Champing at the bit from the sidelines, I made some impatient and precocious Titanic-style "state of the nation" addresses myself. In the third issue of Monitor, "What's Missing?" had the hand-wringing tone (it was 1985, Bad Music Era nadir) but only faint inklings of a forward path. A couple of issues later, in very early '86, "Against Health and Efficiency" sketched a new kind of oppositionality, fastening on currents within underground rock that seemed to constitute a refusal of optimism and self-optimization, breaking the link between "youth" and the idea of fun or fulfillment.
But the essay that really slots into the Titanic lineage is "1976/86", from the final issue of Monitor, #6, which came out in the summer of 1986. Talk about handwringing! The papers were full of tenth anniversary of punk talk - commemorative pieces and nostalgic flashbacks whose unifying tone was "What happened to the revolution? Where did it all go wrong?” 1986 also saw Dave Rimmer’s Like Punk Never Happened, a book about Culture Club and New Pop. Scanning the landscape of U.K. music, to me it seemed like the utter opposite was actually the case: practically everywhere you looked there was ample evidence that punk had happened, to a stifling degree in fact.
New Pop itself had been a stage in the punk / postpunk dialectic. I knew that from living through it in real-time. But for issue 4 of Monitor I decided to retrace the dialectic, visiting the Bodleian Library and ordering up back copies of the music papers between 1976 and 1982. That resulted in the essay "New Pop" - not an example of "Titanic" discourse so much as "Titanic-ology", a Foucault-informed analysis of the rock discourse. Researching the piece certainly reconfirmed my view that the current music scene was massively over-determined by punk and set me up for what proved to be my final Monitor statement.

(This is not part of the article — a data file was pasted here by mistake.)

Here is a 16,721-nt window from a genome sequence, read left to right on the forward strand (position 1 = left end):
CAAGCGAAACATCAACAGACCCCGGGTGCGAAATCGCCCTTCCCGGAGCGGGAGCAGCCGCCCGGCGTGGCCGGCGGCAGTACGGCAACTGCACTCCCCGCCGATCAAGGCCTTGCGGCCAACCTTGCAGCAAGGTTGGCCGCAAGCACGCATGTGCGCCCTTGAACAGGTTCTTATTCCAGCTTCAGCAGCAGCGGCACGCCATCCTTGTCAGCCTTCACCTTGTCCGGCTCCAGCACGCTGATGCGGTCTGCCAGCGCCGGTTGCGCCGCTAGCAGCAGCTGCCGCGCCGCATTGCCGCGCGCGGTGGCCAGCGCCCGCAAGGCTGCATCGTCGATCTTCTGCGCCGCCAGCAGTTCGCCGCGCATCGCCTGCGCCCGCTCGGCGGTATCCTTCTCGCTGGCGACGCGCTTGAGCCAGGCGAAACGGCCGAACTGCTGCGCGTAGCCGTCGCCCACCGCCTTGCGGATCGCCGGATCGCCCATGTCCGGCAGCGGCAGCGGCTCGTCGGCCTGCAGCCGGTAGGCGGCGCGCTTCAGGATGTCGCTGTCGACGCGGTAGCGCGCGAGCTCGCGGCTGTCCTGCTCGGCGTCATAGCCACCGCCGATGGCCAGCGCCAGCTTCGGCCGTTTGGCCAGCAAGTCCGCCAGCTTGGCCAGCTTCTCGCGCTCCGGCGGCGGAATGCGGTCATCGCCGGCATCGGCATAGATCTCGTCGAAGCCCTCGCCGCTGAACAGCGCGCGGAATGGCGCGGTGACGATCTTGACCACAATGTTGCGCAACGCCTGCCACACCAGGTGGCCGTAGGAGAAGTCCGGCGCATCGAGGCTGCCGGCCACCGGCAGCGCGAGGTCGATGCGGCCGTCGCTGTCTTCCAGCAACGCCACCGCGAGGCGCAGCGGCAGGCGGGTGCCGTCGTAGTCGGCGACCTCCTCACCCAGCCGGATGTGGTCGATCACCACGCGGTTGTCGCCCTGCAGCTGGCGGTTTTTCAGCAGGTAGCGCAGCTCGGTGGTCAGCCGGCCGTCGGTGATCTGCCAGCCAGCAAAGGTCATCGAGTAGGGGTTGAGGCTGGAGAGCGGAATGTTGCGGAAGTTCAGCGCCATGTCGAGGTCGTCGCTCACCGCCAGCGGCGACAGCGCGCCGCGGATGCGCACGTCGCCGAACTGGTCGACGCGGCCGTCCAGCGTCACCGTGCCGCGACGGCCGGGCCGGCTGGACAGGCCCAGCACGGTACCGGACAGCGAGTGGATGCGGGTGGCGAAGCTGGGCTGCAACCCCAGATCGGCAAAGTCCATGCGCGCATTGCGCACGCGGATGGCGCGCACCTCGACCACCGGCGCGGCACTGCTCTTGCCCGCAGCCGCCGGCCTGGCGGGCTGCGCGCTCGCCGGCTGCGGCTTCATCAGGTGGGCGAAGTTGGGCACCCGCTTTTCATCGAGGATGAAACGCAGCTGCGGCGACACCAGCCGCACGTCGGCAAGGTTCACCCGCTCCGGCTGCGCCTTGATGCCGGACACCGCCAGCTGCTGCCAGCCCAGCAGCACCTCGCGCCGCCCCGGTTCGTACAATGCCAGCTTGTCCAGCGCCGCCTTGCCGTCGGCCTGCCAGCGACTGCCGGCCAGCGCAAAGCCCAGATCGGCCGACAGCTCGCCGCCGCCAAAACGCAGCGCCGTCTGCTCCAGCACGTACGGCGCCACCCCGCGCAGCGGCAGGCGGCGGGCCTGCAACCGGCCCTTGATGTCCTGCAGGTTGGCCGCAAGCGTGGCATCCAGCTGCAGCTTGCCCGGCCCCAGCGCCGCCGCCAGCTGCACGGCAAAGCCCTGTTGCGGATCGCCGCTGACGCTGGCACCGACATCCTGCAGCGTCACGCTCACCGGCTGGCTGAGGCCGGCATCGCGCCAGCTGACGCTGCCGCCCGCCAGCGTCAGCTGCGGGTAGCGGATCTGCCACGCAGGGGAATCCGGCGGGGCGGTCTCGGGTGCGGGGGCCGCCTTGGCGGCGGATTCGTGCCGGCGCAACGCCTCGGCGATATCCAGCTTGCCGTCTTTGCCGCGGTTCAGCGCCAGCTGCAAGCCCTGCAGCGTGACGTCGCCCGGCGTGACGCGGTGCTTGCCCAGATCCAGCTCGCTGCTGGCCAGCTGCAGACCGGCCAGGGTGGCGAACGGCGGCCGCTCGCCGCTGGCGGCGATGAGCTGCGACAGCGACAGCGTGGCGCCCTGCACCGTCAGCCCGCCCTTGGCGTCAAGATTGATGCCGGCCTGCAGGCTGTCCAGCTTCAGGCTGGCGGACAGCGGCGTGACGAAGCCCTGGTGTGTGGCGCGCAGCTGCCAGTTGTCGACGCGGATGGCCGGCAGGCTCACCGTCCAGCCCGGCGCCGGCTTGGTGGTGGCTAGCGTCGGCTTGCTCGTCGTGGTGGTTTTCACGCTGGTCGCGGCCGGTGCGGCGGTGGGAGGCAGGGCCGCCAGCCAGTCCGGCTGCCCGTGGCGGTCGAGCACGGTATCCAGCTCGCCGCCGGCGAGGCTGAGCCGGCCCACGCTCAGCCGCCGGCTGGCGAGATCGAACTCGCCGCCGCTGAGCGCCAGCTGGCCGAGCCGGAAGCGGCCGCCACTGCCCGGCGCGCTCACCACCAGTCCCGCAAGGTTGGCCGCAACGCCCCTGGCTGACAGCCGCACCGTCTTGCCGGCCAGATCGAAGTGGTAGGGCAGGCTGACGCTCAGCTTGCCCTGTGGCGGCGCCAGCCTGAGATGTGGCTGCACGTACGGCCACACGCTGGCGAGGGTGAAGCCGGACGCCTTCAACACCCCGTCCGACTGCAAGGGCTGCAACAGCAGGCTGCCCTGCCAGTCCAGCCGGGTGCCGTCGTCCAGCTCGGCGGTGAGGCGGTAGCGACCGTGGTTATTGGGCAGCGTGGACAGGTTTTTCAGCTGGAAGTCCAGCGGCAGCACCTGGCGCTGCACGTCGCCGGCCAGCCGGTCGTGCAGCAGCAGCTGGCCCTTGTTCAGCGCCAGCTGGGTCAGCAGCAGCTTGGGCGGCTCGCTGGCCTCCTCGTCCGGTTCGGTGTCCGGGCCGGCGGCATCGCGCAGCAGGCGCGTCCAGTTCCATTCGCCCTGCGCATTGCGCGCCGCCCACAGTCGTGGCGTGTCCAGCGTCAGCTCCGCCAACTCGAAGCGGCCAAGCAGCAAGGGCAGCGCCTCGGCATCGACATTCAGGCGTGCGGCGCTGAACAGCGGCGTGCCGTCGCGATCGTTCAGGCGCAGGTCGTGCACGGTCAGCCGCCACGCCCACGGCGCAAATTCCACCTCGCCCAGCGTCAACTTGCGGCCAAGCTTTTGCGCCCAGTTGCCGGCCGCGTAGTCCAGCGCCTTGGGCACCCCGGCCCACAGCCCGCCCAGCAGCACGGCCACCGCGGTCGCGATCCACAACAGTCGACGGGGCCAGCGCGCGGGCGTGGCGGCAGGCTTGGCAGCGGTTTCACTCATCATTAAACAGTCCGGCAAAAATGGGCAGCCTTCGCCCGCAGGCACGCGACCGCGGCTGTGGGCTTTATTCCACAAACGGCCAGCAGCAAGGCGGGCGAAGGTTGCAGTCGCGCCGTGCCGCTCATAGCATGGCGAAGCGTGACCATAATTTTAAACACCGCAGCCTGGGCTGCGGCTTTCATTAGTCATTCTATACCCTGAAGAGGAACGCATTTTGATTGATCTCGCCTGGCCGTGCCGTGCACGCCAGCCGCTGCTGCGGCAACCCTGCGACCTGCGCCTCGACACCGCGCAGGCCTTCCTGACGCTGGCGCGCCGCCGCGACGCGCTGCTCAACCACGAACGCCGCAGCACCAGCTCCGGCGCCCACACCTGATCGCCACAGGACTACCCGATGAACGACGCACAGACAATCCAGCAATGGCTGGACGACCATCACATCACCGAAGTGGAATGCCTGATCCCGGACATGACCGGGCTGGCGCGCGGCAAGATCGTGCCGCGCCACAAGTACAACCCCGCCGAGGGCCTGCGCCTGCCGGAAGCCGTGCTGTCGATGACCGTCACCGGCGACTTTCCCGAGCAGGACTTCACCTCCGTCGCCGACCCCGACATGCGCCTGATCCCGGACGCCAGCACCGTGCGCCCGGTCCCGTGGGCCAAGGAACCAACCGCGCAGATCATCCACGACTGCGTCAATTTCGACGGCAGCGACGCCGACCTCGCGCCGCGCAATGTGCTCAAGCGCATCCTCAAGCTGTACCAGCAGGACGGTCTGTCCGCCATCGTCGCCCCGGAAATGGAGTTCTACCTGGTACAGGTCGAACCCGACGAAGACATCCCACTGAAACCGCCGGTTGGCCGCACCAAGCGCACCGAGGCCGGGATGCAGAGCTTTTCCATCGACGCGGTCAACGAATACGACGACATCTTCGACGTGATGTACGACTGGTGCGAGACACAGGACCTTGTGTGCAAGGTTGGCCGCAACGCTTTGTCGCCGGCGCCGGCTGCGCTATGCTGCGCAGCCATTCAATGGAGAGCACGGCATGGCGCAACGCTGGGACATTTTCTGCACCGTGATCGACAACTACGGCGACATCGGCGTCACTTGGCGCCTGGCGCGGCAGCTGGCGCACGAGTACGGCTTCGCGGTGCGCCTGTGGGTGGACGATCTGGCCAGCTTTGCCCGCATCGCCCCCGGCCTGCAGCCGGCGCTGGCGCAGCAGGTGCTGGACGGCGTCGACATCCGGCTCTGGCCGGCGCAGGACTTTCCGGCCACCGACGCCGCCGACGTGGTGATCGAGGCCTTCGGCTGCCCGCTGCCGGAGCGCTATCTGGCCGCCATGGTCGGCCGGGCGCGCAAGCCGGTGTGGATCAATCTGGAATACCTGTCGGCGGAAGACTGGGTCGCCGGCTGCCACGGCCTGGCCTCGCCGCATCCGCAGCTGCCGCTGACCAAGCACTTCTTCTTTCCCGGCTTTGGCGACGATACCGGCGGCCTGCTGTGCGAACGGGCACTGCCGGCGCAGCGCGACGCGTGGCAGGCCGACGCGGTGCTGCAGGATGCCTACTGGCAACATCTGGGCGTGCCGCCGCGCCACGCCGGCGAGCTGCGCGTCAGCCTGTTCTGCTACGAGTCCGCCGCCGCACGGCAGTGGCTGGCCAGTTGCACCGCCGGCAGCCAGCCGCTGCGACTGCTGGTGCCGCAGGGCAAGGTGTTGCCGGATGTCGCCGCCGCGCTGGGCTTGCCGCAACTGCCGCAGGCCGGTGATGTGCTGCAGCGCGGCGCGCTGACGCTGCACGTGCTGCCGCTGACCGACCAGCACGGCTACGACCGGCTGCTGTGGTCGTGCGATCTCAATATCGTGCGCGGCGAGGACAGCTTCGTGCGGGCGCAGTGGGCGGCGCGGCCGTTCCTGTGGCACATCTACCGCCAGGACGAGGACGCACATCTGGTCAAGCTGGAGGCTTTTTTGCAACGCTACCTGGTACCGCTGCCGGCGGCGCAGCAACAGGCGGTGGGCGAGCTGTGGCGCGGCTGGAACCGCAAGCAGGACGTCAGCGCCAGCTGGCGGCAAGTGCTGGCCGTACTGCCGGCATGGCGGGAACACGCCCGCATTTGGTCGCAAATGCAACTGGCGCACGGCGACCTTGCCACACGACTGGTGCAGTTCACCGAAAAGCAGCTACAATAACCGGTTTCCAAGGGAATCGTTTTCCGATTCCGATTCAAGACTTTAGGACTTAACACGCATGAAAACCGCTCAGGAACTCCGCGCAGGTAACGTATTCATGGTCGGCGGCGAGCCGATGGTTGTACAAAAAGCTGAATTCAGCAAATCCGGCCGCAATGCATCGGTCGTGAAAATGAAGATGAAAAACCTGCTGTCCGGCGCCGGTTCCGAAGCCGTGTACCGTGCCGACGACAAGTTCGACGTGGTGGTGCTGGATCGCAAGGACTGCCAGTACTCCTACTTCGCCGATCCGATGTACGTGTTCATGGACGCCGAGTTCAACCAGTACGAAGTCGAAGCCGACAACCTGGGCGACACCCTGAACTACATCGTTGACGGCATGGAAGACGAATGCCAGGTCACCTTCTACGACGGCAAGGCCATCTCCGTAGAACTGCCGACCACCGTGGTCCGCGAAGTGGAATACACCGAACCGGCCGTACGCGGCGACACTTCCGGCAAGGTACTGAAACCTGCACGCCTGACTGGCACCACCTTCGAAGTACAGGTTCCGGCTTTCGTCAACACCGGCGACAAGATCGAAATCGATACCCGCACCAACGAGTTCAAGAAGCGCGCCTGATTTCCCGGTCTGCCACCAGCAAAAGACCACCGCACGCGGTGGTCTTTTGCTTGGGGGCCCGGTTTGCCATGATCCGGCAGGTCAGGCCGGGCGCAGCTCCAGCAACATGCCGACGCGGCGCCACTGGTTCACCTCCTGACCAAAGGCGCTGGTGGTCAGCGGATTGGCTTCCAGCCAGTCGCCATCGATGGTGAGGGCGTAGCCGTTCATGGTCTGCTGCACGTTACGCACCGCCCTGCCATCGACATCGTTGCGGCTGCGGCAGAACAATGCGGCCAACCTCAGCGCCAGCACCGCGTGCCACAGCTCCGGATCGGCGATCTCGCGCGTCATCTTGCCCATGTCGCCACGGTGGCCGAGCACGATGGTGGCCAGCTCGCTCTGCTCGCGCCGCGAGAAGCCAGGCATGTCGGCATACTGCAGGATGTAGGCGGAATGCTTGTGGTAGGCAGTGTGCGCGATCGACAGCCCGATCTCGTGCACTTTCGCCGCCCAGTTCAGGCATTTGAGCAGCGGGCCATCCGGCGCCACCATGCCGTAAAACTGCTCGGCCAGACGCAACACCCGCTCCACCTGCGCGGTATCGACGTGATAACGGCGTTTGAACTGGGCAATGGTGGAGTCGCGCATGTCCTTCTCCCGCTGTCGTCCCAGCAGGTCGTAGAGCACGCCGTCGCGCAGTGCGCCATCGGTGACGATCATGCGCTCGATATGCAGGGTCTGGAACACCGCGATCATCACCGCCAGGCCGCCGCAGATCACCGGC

“1976/86” calls for a new direction. The idea of music as "opposition" itself is up for retirement. I write about washing "the punk notion of threat out of our blood". Much as I loved then and will always love Bollocks, Buzzcocks, Germfree Adolescents, et al, the potential in punk seemed utterly played out.
Members of Monitor would continue this polemic at Melody Maker, arguing that the scene urgently needed unpunking and fastening on any musical developments that promised to hasten this .